The story still feels extremely male-centric, but that is unavoidable given the source novel’s content. The 2016 version is, however, more inclusive of women’s experiences than the 1977 version. Women, such as those on the ship during the horrific middle passage, play key roles in attempting escape and make their own decisions when given the opportunity. However, the women portrayed are not generally prone to behaving in ways that society of those times and places would squelch, and still tend to publicly defer to men as their cultural environment dictates. We are not left feeling the female characters have been transported to colonial plantations straight from a seminar at Berkeley. With the exception of the occasional Disneyesque overacting of a few extremely young actors, the cast feels genuinely of the times and places where the ROOTS story unfolds.

While we’re on the subject, I’m glad that most of the actors are relatively unknown, so that the story feels more genuine as opposed to the “star-studded” casting of the previous version. 1977’s miniseries of course starred the unforgettable and, at the time, unknown LeVar Burton as young Kunta. Burton’s portrayal was so compelling it may have worked against him ever since, being typecast to the point that he had to get creative with other projects to live it down. But the 1977 version made the mistake of leaning on celebrity. Perhaps it was necessary to draw in viewers during a time when segregation and bussing were still fresh in our minds and precious few black performers were given any semblance of respect. But the casting that first time around was loud and disjointed. It featured not one or two, but numerous well-known actors from 60s and 70s tv shows. Robert Reed and Ed Asner, Moses Gunn, Lorne Greene, Esther Rolle, as well as OJ Simpson, Cicely Tyson, Sandy Duncan…the “celebrity” element in the original always felt like a huge distraction and undermined the gravity of the story. It’s hard to relate to Lou Grant as serial rapist slaver captain, or pixie-cut Sandy Duncan looking like Peter Pan in panniers. Thank goodness this time the cast are fresh and strong and ego-free. Further, a good deal of the once-rampant historical mythology of American slavery has since been rectified; some very questionable “scholarship” made more than one appearance in the first attempt at ROOTS as cinema.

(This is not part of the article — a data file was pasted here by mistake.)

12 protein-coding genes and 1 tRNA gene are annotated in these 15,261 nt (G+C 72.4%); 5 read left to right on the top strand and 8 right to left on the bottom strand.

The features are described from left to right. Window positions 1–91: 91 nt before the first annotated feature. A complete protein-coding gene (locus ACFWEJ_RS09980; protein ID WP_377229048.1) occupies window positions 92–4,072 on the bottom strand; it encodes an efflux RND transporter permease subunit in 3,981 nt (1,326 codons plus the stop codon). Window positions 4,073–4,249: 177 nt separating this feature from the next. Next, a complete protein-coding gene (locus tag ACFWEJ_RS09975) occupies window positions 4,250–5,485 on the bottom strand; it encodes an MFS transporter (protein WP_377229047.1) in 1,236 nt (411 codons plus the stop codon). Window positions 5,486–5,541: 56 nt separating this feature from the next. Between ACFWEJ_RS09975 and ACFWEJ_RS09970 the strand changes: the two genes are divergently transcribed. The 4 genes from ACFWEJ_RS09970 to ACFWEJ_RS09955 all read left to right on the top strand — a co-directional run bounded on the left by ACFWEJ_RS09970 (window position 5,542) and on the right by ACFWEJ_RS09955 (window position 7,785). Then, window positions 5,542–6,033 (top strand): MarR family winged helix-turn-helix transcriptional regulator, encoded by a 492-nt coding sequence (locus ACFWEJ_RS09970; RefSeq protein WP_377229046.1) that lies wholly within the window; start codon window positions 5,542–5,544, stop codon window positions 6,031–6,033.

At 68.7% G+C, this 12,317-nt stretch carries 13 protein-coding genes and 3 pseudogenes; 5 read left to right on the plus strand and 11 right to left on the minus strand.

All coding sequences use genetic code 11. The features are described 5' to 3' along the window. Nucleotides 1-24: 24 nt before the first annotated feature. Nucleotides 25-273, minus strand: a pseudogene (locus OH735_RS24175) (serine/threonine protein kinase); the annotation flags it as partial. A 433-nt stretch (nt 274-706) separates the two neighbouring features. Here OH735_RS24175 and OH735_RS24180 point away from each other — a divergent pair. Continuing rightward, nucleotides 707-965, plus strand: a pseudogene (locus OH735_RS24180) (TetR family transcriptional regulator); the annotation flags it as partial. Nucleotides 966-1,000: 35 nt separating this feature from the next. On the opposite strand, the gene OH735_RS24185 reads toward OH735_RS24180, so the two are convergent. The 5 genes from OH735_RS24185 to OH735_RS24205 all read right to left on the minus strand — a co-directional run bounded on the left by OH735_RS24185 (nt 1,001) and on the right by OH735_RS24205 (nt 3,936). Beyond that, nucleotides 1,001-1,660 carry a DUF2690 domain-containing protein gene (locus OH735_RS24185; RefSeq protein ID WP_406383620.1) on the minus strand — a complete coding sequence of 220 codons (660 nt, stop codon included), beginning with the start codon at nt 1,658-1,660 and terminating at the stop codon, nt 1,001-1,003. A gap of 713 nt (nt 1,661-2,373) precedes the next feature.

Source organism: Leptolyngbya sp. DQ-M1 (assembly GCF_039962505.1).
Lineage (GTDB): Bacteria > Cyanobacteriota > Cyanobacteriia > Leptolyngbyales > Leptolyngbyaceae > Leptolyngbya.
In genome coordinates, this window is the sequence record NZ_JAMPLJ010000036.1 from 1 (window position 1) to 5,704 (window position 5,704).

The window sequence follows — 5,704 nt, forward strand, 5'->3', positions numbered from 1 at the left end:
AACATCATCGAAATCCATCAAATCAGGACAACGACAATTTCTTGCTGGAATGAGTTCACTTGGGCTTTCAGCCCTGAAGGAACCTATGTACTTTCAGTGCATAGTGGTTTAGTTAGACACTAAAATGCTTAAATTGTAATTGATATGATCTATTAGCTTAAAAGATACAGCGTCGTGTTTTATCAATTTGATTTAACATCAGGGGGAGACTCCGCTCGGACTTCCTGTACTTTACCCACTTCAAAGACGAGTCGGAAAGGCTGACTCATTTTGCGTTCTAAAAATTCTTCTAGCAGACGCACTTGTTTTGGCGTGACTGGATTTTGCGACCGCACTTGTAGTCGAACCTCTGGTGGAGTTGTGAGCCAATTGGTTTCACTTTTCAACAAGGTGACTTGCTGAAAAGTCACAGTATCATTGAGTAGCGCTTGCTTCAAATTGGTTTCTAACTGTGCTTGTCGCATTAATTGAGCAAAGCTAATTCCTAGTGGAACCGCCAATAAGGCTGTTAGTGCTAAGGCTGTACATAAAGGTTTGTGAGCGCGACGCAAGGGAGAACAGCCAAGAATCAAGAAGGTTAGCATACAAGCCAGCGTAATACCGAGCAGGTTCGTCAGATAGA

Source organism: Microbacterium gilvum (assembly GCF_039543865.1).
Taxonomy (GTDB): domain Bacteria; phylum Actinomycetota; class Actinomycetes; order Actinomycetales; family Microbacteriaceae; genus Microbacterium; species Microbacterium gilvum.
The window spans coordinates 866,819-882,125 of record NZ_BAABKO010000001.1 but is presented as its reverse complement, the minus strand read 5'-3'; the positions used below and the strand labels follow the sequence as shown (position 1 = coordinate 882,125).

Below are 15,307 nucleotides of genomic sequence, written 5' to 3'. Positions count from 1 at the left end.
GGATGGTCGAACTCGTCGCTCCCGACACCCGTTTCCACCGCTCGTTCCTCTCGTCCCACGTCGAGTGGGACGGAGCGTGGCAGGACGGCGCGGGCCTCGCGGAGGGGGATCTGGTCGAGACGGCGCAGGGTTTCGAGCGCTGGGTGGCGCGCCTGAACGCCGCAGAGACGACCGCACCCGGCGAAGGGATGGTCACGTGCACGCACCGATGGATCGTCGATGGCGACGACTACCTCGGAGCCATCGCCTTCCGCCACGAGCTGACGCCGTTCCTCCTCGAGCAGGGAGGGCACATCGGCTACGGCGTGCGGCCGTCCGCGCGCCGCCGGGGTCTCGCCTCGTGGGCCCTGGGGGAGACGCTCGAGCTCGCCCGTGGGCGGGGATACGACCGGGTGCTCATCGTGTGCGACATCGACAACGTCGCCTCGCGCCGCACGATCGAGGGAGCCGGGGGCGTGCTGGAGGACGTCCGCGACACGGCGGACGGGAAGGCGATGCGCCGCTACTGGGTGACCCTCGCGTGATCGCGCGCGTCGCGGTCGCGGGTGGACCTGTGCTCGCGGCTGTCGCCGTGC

My personal copy of Alex Haley’s ROOTS: The Saga of an American Family. Melanie C. Stringer photo.

That is not to say there aren’t problems with the new version. However, they (so far) tend to be somewhat minor:

Some scenes seem to be invented for this version, although they still fit with the storyline, so that may not really be a problem. I read the novel, and the differences don’t seem to have interfered much with the heart of the story or the characters (remembering that the novel itself is heavily-researched but still historical fiction).

Some of the actors, especially the younger or tertiary players are occasionally too modern in their posturing. “Missy” stands out as very unconvincing and entirely a product of the 21st century. Overall, the dialogue is good but includes a few anachronistic expressions (notably: “Are you okay?” and “I got this.”) which I took to be ad libs by actors caught up in the action of some very tense and charged scenes. The costumes are decent but not without some glaring fit problems on gentry and especially on “Mrs. Waller.” There’s a scandalous lack of petticoats on wealthy, otherwise well-dressed women. I spotted some drawers on little girls long before they were commonly worn. While the cinematography is stunning, it’s pretty obvious that they filmed far from the initial 18th century American setting in Virginia; credits indicate Louisiana and it shows prominently in the landscape of swamps and cypress that look more Bayou than Tidewater.